In one of the strangest shipping accidents ever, 80,000 pairs of Nikes went missing in the Pacific Ocean en route from South Korea to the U.S. Oceanographer Curtis Ebbesmeyer has been recovering Air Solo Flight, Strike Force, and Pegasus from that overboard shipment ever since. “Nike makes durable shoes,” says Ebbesmeyer. “Apparently they\’re tougher than the ocean.” Now, Ebbesmeyer tracks their movement. “If you follow the shoes you can follow the currents.” He says a shoe from the spill can drift at an average rate of seven miles per day. “There\’s 24,000 miles around the Earth at the equator. So they\’ve been floating long enough to go around the world twice.” Dope floats, indeed.

25 Sneakers got their first shine on the silver screen in 1961.
In addition to talking deer and magic nannies, Walt Disney Pictures was also the first movie studio to highlight performance sneakers. In the 1961 film The Absent Minded Professor, physical chemistry prof Ned Brainard invents a gravity defying substance called Flubber (“flying rubber”) and successfully tests it on the struggling basketball team. With a little dab of Flubber added to the soles of its players\’ sneakers, Medfield overcomes a 43-point deficit and defeats rival Rutland College. Knicks fans, relax; movies are make-believe. You\’ve got about as good a chance of getting your hands on Flubber as you do getting Starbury and Stevie Franchise to improve their teammates.

26 Bulletproof?
When hip-hop and skateboard culture converged, it was a no-brainer that some poor skate kid was gonna get shot. Luckily for Dante Formosa, he was wearing pro Colin McKay\’s signature Havocs from DC Shoes. On July 4, 2004, Dante-12 years old at the time-was enjoying a Philadelphia fireworks show when shots rang out. “I looked down and saw a hole in my shoe. I took my shoe off. It was all bloody,” Dante told NBC News. “My friend pulled out a bullet.” Apparently DC\’s rugged design, meant to protect from grip-tape abuse, slowed the stray bullet. Dante was wounded, but it could have been much worse. “I am happy that our durability can stop a bullet; my next shoe will have Kevlar sides just for that reason,” jokes Colin McKay. “Oh, and they will work well for skating, too.” While never intending to produce a shoe that could withstand a blast of lead, DC does build skate shoes tough enough to handle the rigors of skateboarding. “We test our kicks in the most abusive way possible-with a skateboard,” says DC Founder and Chief Brand Officer Ken Block. He wouldn\’t comment on the possibility of stealing G-Unit from RBK.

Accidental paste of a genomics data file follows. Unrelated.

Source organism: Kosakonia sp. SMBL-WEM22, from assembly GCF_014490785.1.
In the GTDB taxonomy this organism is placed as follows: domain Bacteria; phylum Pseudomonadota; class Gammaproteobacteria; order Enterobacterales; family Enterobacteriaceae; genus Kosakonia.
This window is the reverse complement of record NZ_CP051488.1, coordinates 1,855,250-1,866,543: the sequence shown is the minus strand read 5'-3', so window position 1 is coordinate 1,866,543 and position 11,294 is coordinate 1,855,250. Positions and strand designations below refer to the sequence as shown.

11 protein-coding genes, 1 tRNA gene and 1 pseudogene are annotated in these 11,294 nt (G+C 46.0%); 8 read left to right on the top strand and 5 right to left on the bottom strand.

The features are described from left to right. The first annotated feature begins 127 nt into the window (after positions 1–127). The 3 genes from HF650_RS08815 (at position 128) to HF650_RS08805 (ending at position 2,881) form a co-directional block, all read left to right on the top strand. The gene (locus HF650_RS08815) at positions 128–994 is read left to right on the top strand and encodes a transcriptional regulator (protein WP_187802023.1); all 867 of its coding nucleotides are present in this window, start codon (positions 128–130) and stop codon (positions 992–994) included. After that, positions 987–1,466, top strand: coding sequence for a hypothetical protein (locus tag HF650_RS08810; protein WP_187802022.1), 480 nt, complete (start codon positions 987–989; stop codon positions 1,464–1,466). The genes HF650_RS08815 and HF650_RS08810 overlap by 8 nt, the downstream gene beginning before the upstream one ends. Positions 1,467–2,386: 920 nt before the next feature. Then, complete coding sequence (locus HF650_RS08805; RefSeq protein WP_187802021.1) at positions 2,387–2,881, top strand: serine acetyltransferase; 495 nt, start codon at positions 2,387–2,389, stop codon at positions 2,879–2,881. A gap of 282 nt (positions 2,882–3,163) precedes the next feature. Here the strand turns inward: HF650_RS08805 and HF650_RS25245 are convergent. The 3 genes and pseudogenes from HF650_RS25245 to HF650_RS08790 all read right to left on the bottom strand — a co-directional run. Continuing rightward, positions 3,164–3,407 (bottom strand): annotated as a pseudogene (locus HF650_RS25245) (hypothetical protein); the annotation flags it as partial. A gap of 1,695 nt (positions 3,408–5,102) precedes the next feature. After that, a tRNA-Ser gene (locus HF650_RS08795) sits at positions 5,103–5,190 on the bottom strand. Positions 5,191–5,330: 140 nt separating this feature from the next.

27 The Beatles felt Nike subverted their “Revolution.”
In 1987, Nike used the Beatles song “Revolution” in a commercial after reportedly paying Capitol Records Inc. $250,000 for the North American licensing rights. Apple Records, the Beatles\’ recording company across the pond, had adamantly opposed the transaction and sued Nike Inc., Capitol Records Inc., EMI Records Inc., and the Wieden+Kennedy advertising agency for $15 million. Capitol-EMI said that Apple director and shareholder Yoko Ono had supported the deal. An out-of-court settlement eventually resolved a tangled web of lawsuits between the Beatles and their American and British record companies, and the terms have been kept secret. In March 1988, Nike stopped airing ads featuring “Revolution.” When in doubt, blame Yoko. (JM)

28 Michael Jordan nearly ended his Nike sponsorship after his first two sneakers. In an attempt to convince MJ of Nike\’s commitment to him, designer Tinker Hatfield included him in the design process-an unprecedented move at the time. The Jordan III was the first in the line to featurethe Jumpman logo, and it helped convince him to stay.
29 Michael Jordan wanted to sign with Adidas in 1984, not Nike. He was a self-described “Adidas nut,” and told his agent that if the deal was even close he\’d sign with them.
30 Members of the Heaven\’s Gate cult, which conducted a mass suicide in 1997, died rocking fresh black leather Nike sneakers with a white swoosh, giving new meaning to the term “fresh to death.”
31 Ès and Emerica are  divisions of Etnies Sole Technology.
32 The limited edition New Balance 547s, attributed to graffiti/graphic design legend Haze on eBay, were actually designed by Josh Widcomb. [See p. 25, flip, for Haze\’s real NBs.]
33 Nike employed Hunter S. Thompson collaborator Ralph Steadman for the launch of its 180 Air line.
34 Converse Chuck Taylor All-Stars, first marketed in 1917, are the all-time best-selling sneakers, with total sales nearing 600 million pairs.
35 In 2005, Air Force 1s accounted for $1 billion in Nike sales, and a profit margin of 70 percent.
36 In 1980, the branded athletic shoe business was less than $1 billion. Today, industry experts put it at close to $8 billion, not including accessories and clothing.

37 Computer love
Launched in 2005, the Adidas 1 running shoe features a magnetic sensor, a microprocessor capable of five million calculations per second, and a motor-driven cable system that adjusts compression and cushioning based on your weight and the strength of your footfalls. It is not the first computer shoe, however. In 1984, the Adidas Micropacer boasted a digital pedometer in the tongue that displayed distance, time, average speed, and caloric expenditure. By 1985, the more complex Puma RS featured a computerized pedometer that could transfer data to an Apple IIe or Commodore 64 after the run. With improved technology, now humans can serve their computer masters even while running from them!